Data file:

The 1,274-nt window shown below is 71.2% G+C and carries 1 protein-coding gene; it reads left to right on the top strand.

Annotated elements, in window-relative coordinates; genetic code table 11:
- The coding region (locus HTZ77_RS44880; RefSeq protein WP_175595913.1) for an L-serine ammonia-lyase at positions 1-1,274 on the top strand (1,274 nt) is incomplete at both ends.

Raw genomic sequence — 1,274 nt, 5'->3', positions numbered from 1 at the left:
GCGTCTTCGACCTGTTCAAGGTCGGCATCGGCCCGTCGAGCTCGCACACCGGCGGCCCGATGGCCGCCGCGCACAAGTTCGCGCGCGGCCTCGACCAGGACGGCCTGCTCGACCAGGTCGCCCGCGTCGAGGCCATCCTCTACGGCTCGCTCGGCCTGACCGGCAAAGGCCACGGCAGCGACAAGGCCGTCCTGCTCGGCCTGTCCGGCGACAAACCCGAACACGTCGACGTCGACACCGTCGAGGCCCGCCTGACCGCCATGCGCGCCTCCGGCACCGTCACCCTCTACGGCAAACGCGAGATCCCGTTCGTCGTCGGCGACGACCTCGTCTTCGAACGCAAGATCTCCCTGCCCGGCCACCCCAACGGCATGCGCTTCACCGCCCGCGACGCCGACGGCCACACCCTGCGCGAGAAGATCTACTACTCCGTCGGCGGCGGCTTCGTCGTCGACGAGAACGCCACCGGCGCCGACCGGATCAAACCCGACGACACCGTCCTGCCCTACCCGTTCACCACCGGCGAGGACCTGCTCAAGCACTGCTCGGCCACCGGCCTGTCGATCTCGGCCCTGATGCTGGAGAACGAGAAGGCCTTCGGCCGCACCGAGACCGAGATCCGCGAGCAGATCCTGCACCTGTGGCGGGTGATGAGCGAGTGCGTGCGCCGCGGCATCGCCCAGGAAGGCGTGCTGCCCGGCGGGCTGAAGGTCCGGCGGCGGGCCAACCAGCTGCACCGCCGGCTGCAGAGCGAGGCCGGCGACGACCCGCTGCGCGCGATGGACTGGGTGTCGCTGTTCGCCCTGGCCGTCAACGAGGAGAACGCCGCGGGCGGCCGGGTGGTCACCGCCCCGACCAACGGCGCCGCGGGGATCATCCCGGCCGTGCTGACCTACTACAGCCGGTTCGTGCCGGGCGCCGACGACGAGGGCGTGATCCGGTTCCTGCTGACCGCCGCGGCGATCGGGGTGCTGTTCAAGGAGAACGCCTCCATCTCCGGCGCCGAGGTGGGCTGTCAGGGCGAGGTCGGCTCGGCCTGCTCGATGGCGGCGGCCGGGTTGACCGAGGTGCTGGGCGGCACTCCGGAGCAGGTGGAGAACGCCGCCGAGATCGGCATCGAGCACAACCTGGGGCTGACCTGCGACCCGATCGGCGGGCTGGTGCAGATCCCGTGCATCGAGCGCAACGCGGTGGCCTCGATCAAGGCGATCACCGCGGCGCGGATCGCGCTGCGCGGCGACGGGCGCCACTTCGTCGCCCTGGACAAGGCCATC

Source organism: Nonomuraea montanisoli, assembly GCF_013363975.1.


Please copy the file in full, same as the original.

The 1,274-nt window shown below is 71.2% G+C and carries 1 protein-coding gene; it reads left to right on the top strand.

Annotated elements, in window-relative coordinates; genetic code table 11:
- The coding region (locus HTZ77_RS44880; RefSeq protein WP_175595913.1) for an L-serine ammonia-lyase at positions 1-1,274 on the top strand (1,274 nt) is incomplete at both ends.

Raw genomic sequence — 1,274 nt, 5'->3', positions numbered from 1 at the left:
GCGTCTTCGACCTGTTCAAGGTCGGCATCGGCCCGTCGAGCTCGCACACCGGCGGCCCGATGGCCGCCGCGCACAAGTTCGCGCGCGGCCTCGACCAGGACGGCCTGCTCGACCAGGTCGCCCGCGTCGAGGCCATCCTCTACGGCTCGCTCGGCCTGACCGGCAAAGGCCACGGCAGCGACAAGGCCGTCCTGCTCGGCCTGTCCGGCGACAAACCCGAACACGTCGACGTCGACACCGTCGAGGCCCGCCTGACCGCCATGCGCGCCTCCGGCACCGTCACCCTCTACGGCAAACGCGAGATCCCGTTCGTCGTCGGCGACGACCTCGTCTTCGAACGCAAGATCTCCCTGCCCGGCCACCCCAACGGCATGCGCTTCACCGCCCGCGACGCCGACGGCCACACCCTGCGCGAGAAGATCTACTACTCCGTCGGCGGCGGCTTCGTCGTCGACGAGAACGCCACCGGCGCCGACCGGATCAAACCCGACGACACCGTCCTGCCCTACCCGTTCACCACCGGCGAGGACCTGCTCAAGCACTGCTCGGCCACCGGCCTGTCGATCTCGGCCCTGATGCTGGAGAACGAGAAGGCCTTCGGCCGCACCGAGACCGAGATCCGCGAGCAGATCCTGCACCTGTGGCGGGTGATGAGCGAGTGCGTGCGCCGCGGCATCGCCCAGGAAGGCGTGCTGCCCGGCGGGCTGAAGGTCCGGCGGCGGGCCAACCAGCTGCACCGCCGGCTGCAGAGCGAGGCCGGCGACGACCCGCTGCGCGCGATGGACTGGGTGTCGCTGTTCGCCCTGGCCGTCAACGAGGAGAACGCCGCGGGCGGCCGGGTGGTCACCGCCCCGACCAACGGCGCCGCGGGGATCATCCCGGCCGTGCTGACCTACTACAGCCGGTTCGTGCCGGGCGCCGACGACGAGGGCGTGATCCGGTTCCTGCTGACCGCCGCGGCGATCGGGGTGCTGTTCAAGGAGAACGCCTCCATCTCCGGCGCCGAGGTGGGCTGTCAGGGCGAGGTCGGCTCGGCCTGCTCGATGGCGGCGGCCGGGTTGACCGAGGTGCTGGGCGGCACTCCGGAGCAGGTGGAGAACGCCGCCGAGATCGGCATCGAGCACAACCTGGGGCTGACCTGCGACCCGATCGGCGGGCTGGTGCAGATCCCGTGCATCGAGCGCAACGCGGTGGCCTCGATCAAGGCGATCACCGCGGCGCGGATCGCGCTGCGCGGCGACGGGCGCCACTTCGTCGCCCTGGACAAGGCCATC

Source organism: Nonomuraea montanisoli, assembly GCF_013363975.1.